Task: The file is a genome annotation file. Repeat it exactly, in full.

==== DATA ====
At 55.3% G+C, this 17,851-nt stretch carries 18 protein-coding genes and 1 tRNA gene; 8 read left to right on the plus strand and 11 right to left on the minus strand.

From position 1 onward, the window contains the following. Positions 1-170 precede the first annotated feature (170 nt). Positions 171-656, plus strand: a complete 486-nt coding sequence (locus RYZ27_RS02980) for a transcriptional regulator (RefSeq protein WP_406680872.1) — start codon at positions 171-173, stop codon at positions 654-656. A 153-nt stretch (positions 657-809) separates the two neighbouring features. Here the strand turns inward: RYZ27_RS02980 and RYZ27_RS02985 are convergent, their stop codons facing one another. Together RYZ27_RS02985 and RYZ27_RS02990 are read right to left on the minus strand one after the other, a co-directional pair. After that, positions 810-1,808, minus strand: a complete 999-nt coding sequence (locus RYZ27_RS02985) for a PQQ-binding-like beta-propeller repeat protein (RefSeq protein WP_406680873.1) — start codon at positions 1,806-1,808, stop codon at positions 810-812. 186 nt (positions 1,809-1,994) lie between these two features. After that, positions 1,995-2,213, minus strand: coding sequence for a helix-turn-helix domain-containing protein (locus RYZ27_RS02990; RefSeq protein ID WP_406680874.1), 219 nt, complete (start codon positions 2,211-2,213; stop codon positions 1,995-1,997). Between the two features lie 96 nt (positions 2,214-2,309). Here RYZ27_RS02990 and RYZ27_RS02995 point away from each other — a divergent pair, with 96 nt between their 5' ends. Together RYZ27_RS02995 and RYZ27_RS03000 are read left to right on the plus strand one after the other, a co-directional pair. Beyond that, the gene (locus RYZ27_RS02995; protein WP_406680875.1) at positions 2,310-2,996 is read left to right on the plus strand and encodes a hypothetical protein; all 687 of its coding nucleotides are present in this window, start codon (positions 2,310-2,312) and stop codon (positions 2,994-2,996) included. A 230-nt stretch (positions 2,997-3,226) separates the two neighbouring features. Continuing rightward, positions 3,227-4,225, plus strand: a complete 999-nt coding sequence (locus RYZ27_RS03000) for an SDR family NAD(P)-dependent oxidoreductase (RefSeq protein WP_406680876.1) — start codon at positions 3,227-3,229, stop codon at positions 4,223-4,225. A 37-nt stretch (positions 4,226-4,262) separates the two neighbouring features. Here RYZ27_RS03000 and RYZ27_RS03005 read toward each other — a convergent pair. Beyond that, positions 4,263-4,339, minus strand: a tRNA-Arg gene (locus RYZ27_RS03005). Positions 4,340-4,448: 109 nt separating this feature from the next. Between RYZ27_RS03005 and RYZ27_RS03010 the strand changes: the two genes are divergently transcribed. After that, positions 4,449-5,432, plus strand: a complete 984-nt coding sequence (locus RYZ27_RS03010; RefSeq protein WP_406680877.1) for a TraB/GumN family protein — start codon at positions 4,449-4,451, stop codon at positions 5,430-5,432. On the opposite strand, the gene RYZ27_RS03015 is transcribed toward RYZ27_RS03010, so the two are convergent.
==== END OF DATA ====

At 55.3% G+C, this 17,851-nt stretch carries 18 protein-coding genes and 1 tRNA gene; 8 read left to right on the plus strand and 11 right to left on the minus strand.

From position 1 onward, the window contains the following. Positions 1-170 precede the first annotated feature (170 nt). Positions 171-656, plus strand: a complete 486-nt coding sequence (locus RYZ27_RS02980) for a transcriptional regulator (RefSeq protein WP_406680872.1) — start codon at positions 171-173, stop codon at positions 654-656. A 153-nt stretch (positions 657-809) separates the two neighbouring features. Here the strand turns inward: RYZ27_RS02980 and RYZ27_RS02985 are convergent, their stop codons facing one another. Together RYZ27_RS02985 and RYZ27_RS02990 are read right to left on the minus strand one after the other, a co-directional pair. After that, positions 810-1,808, minus strand: a complete 999-nt coding sequence (locus RYZ27_RS02985) for a PQQ-binding-like beta-propeller repeat protein (RefSeq protein WP_406680873.1) — start codon at positions 1,806-1,808, stop codon at positions 810-812. 186 nt (positions 1,809-1,994) lie between these two features. After that, positions 1,995-2,213, minus strand: coding sequence for a helix-turn-helix domain-containing protein (locus RYZ27_RS02990; RefSeq protein ID WP_406680874.1), 219 nt, complete (start codon positions 2,211-2,213; stop codon positions 1,995-1,997). Between the two features lie 96 nt (positions 2,214-2,309). Here RYZ27_RS02990 and RYZ27_RS02995 point away from each other — a divergent pair, with 96 nt between their 5' ends. Together RYZ27_RS02995 and RYZ27_RS03000 are read left to right on the plus strand one after the other, a co-directional pair. Beyond that, the gene (locus RYZ27_RS02995; protein WP_406680875.1) at positions 2,310-2,996 is read left to right on the plus strand and encodes a hypothetical protein; all 687 of its coding nucleotides are present in this window, start codon (positions 2,310-2,312) and stop codon (positions 2,994-2,996) included. A 230-nt stretch (positions 2,997-3,226) separates the two neighbouring features. Continuing rightward, positions 3,227-4,225, plus strand: a complete 999-nt coding sequence (locus RYZ27_RS03000) for an SDR family NAD(P)-dependent oxidoreductase (RefSeq protein WP_406680876.1) — start codon at positions 3,227-3,229, stop codon at positions 4,223-4,225. A 37-nt stretch (positions 4,226-4,262) separates the two neighbouring features. Here RYZ27_RS03000 and RYZ27_RS03005 read toward each other — a convergent pair. Beyond that, positions 4,263-4,339, minus strand: a tRNA-Arg gene (locus RYZ27_RS03005). Positions 4,340-4,448: 109 nt separating this feature from the next. Between RYZ27_RS03005 and RYZ27_RS03010 the strand changes: the two genes are divergently transcribed. After that, positions 4,449-5,432, plus strand: a complete 984-nt coding sequence (locus RYZ27_RS03010; RefSeq protein WP_406680877.1) for a TraB/GumN family protein — start codon at positions 4,449-4,451, stop codon at positions 5,430-5,432. On the opposite strand, the gene RYZ27_RS03015 is transcribed toward RYZ27_RS03010, so the two are convergent.